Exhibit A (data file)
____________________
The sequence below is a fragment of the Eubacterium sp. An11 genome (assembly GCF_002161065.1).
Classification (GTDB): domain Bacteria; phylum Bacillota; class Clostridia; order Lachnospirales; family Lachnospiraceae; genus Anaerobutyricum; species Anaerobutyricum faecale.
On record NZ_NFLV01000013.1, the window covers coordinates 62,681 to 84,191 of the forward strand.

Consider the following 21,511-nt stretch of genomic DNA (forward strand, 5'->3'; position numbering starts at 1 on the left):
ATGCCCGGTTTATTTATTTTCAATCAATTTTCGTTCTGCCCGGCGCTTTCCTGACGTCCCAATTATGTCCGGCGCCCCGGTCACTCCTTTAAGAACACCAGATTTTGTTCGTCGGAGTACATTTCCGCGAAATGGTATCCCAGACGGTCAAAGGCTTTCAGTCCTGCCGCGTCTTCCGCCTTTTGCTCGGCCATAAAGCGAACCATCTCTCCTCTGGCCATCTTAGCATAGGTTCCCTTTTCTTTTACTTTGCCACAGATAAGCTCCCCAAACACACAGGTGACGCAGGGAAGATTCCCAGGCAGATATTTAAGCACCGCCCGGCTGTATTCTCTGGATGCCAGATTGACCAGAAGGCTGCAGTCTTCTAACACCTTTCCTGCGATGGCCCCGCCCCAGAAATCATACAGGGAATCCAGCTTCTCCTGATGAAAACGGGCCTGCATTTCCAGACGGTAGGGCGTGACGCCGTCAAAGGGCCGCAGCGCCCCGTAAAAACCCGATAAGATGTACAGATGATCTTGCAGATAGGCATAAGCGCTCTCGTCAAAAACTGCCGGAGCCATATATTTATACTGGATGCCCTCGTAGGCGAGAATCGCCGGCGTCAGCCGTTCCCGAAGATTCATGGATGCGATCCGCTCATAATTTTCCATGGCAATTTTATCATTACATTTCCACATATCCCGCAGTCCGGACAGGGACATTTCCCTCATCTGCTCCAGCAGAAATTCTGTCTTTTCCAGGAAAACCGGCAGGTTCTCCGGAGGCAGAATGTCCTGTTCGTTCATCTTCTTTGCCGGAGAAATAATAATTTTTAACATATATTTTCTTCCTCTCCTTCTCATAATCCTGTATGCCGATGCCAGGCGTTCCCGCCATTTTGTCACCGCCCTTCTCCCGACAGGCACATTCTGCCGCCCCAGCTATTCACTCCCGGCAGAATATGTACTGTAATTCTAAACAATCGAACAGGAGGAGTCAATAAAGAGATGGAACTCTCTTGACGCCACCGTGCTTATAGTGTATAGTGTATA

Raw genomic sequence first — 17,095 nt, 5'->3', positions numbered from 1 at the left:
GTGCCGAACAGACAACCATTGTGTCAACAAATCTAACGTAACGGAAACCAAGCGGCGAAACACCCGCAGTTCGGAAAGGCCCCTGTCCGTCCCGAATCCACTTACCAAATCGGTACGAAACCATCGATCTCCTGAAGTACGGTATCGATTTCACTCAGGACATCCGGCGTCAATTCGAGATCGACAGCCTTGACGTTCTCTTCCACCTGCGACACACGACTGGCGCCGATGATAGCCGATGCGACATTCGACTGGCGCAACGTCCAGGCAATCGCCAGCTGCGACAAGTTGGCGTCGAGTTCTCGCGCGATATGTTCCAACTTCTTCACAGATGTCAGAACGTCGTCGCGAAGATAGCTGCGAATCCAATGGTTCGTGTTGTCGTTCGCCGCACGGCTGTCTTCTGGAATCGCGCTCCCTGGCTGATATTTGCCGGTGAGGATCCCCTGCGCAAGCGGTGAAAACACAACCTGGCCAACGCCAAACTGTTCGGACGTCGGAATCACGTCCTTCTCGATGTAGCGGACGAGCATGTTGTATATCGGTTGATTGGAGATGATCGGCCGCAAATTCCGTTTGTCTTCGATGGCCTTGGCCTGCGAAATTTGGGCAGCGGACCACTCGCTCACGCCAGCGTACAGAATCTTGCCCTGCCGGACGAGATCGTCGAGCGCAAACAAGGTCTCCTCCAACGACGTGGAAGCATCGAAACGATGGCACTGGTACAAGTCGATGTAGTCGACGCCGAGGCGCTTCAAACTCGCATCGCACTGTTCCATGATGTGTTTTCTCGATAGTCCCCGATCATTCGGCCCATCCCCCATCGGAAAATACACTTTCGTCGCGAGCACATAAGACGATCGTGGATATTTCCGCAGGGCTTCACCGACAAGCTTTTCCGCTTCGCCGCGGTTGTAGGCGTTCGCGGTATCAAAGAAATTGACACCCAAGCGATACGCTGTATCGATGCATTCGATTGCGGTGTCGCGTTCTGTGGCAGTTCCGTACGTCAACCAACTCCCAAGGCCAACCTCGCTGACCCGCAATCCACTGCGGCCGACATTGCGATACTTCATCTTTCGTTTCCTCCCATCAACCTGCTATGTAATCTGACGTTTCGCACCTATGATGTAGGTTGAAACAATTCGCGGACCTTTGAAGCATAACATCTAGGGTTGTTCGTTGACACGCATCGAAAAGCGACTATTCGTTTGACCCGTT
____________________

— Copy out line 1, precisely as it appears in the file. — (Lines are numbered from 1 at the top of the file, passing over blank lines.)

The sequence below is a fragment of the Eubacterium sp. An11 genome (assembly GCF_002161065.1).